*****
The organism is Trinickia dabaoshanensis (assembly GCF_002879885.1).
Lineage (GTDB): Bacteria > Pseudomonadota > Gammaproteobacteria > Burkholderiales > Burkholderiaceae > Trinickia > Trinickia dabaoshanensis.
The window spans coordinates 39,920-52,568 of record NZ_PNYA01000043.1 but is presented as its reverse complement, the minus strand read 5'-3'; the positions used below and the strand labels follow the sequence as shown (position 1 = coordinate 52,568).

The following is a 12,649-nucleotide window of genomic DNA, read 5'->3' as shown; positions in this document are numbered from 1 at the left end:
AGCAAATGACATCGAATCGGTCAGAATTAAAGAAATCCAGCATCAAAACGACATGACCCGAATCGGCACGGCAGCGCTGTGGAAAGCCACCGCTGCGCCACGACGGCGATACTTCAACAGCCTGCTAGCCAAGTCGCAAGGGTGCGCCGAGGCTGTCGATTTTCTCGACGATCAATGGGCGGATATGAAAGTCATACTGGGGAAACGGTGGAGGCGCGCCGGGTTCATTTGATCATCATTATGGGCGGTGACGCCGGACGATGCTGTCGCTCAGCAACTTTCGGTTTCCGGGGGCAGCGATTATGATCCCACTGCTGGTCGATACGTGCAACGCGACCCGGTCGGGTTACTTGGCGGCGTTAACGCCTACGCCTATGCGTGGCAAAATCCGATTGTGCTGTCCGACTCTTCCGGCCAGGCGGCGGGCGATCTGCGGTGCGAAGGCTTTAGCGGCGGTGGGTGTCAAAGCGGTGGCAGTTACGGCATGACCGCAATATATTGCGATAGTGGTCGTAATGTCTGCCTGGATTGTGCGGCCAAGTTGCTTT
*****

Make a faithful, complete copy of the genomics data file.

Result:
The organism is Trinickia dabaoshanensis (assembly GCF_002879885.1).
Lineage (GTDB): Bacteria > Pseudomonadota > Gammaproteobacteria > Burkholderiales > Burkholderiaceae > Trinickia > Trinickia dabaoshanensis.
The window spans coordinates 39,920-52,568 of record NZ_PNYA01000043.1 but is presented as its reverse complement, the minus strand read 5'-3'; the positions used below and the strand labels follow the sequence as shown (position 1 = coordinate 52,568).

The following is a 12,649-nucleotide window of genomic DNA, read 5'->3' as shown; positions in this document are numbered from 1 at the left end:
AGCAAATGACATCGAATCGGTCAGAATTAAAGAAATCCAGCATCAAAACGACATGACCCGAATCGGCACGGCAGCGCTGTGGAAAGCCACCGCTGCGCCACGACGGCGATACTTCAACAGCCTGCTAGCCAAGTCGCAAGGGTGCGCCGAGGCTGTCGATTTTCTCGACGATCAATGGGCGGATATGAAAGTCATACTGGGGAAACGGTGGAGGCGCGCCGGGTTCATTTGATCATCATTATGGGCGGTGACGCCGGACGATGCTGTCGCTCAGCAACTTTCGGTTTCCGGGGGCAGCGATTATGATCCCACTGCTGGTCGATACGTGCAACGCGACCCGGTCGGGTTACTTGGCGGCGTTAACGCCTACGCCTATGCGTGGCAAAATCCGATTGTGCTGTCCGACTCTTCCGGCCAGGCGGCGGGCGATCTGCGGTGCGAAGGCTTTAGCGGCGGTGGGTGTCAAAGCGGTGGCAGTTACGGCATGACCGCAATATATTGCGATAGTGGTCGTAATGTCTGCCTGGATTGTGCGGCCAAGTTGCTTT